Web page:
This note obviously requires no answer. I trust that you continue your most interesting investigations on ants.

(PLATE: MR. A.R. WALLACE, 1878. From a photograph by Maull & Fox.)

LETTER 389. TO A.R. WALLACE.

(389/1. Published in "Life and Letters," III., page 230.)

(389/2. The following five letters refer to Mr. Wallace's "Geographical Distribution of Animals," 1876.)

[Hopedene] (389/3. Mr. Hensleigh Wedgwood's house in Surrey.), June 5th, 1876.

I must have the pleasure of expressing to you my unbounded admiration of your book (389/4. "Geographical Distribution," 1876.), though I have read only to page 184--my object having been to do as little as possible while resting. I feel sure that you have laid a broad and safe foundation for all future work on Distribution. How interesting it will be to see hereafter plants treated in strict relation to your views; and then all insects, pulmonate molluscs and fresh-water fishes, in greater detail than I suppose you have given to these lower animals. The point which has interested me most, but I do not say the most valuable point, is your protest against sinking imaginary continents in a quite reckless manner, as was stated by Forbes, followed, alas, by Hooker, and caricatured by Wollaston and [Andrew] Murray! By the way, the main impression that the latter author has left on my mind is his utter want of all scientific judgment. I have lifted up my voice against the above view with no avail, but I have no doubt that you will succeed, owing to your new arguments and the coloured chart. Of a special value, as it seems to me, is the conclusion that we must determine the areas, chiefly by the nature of the mammals. When I worked many years ago on this subject, I doubted much whether the now-called Palaearctic and Nearctic regions ought to be separated; and I determined if I made another region that it should be Madagascar. I have, therefore, been able to appreciate your evidence on these points. What progress Palaeontology has made during the last twenty years! but if it advances at the same rate in the future, our views on the migration and birthplace of the various groups will, I fear, be greatly altered. I cannot feel quite easy about the Glacial period, and the extinction of large mammals, but I must hope that you are right. I think you will have to modify your belief about the difficulty of dispersal of land molluscs; I was interrupted when beginning to experimentise on the just hatched young adhering to the feet of ground-roosting birds. I differ on one other point--viz. in the belief that there must have existed a Tertiary Antarctic continent, from which various forms radiated to the southern extremities of our present continents. But I could go on scribbling forever. You have written, as I believe, a grand and memorable work, which will last for years as the foundation for all future treatises on Geographical Distribution.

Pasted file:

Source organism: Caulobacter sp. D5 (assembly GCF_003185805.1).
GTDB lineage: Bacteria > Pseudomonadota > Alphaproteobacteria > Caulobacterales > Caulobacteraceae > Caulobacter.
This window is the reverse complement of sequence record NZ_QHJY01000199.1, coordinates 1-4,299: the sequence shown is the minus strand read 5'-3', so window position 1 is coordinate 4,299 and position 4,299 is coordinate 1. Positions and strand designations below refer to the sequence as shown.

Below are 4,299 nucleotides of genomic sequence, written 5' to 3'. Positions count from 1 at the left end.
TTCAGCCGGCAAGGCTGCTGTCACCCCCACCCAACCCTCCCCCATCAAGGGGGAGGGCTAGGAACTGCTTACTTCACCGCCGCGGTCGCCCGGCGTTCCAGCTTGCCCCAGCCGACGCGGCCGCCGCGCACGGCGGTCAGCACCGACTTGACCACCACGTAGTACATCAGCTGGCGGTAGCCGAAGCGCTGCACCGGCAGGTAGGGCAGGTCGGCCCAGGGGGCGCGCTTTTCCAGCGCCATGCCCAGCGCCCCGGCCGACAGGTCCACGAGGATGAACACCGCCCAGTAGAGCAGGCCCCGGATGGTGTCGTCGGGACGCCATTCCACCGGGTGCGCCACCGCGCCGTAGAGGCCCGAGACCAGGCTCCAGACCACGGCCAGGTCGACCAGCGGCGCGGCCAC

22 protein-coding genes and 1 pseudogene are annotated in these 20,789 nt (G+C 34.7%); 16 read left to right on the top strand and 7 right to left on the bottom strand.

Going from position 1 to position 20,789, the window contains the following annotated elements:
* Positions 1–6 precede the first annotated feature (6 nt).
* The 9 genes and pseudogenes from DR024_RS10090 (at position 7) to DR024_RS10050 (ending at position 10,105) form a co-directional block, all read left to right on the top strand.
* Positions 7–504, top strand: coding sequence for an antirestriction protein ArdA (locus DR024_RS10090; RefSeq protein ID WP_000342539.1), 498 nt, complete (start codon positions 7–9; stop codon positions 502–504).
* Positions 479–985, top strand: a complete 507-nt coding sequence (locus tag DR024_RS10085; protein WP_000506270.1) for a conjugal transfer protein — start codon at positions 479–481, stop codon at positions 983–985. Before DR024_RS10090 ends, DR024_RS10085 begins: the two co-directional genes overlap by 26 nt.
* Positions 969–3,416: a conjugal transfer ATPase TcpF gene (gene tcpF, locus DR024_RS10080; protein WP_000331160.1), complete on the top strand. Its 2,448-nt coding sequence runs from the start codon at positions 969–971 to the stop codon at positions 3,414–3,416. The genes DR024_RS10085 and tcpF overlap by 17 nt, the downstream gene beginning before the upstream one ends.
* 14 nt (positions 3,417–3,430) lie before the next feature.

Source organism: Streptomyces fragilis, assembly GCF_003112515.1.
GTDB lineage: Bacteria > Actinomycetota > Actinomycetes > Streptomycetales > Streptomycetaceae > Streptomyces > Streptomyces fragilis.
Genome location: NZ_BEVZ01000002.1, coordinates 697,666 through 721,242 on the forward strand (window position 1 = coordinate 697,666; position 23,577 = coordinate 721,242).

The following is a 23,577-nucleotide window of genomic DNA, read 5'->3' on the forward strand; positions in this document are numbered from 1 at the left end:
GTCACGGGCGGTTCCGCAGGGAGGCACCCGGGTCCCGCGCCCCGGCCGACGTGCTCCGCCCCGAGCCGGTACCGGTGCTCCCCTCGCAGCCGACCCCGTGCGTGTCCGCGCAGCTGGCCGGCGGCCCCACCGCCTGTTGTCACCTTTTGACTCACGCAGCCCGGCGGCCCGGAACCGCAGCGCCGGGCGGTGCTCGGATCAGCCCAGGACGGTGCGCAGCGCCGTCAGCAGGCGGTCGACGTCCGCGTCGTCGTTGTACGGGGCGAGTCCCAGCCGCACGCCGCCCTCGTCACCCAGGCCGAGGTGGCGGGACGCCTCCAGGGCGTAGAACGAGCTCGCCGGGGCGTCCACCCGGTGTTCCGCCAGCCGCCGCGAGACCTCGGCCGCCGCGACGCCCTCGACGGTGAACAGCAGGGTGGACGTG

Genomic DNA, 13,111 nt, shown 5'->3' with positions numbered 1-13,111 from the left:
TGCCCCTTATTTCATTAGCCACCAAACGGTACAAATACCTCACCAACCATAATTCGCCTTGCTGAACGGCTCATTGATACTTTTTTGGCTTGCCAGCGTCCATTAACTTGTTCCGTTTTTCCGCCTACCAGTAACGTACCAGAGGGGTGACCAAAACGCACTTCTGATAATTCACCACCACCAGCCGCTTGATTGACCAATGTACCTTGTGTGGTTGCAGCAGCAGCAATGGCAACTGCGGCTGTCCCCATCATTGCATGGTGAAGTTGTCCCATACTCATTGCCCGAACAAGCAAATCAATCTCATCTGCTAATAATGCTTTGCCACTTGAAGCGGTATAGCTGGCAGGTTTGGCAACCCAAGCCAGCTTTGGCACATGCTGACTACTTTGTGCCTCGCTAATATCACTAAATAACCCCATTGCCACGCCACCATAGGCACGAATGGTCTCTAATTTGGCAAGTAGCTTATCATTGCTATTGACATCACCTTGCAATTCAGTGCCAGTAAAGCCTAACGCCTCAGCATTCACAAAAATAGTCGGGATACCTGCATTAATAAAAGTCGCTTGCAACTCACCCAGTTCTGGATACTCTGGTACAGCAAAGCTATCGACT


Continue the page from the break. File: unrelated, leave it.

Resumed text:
P.S.--You have paid me the highest conceivable compliment, by what you say of your work in relation to my chapters on distribution in the "Origin," and I heartily thank you for it.

LETTER 390. FROM A.R. WALLACE TO CHARLES DARWIN. The Dell, Grays, Essex, June 7th, 1876.

Many thanks for your very kind letter. So few people will read my book at all regularly, that a criticism from one who does so will be very welcome. If, as I suppose, it is only to page 184 of Volume I. that you have read, you cannot yet quite see my conclusions on the points you refer to (land molluscs and Antarctic continent). My own conclusion fluctuated during the progress of the book, and I have, I know, occasionally used expressions (the relics of earlier ideas) which are not quite consistent with what I say further on. I am positively against any Southern continent as uniting South America with Australia or New Zealand, as you will see at Volume I., pages 398-403, and 459-66. My general conclusions as to distribution of land mollusca are at Volume II., pages 522-9. (390/1. "Geographical Distribution" II., pages 524, 525.

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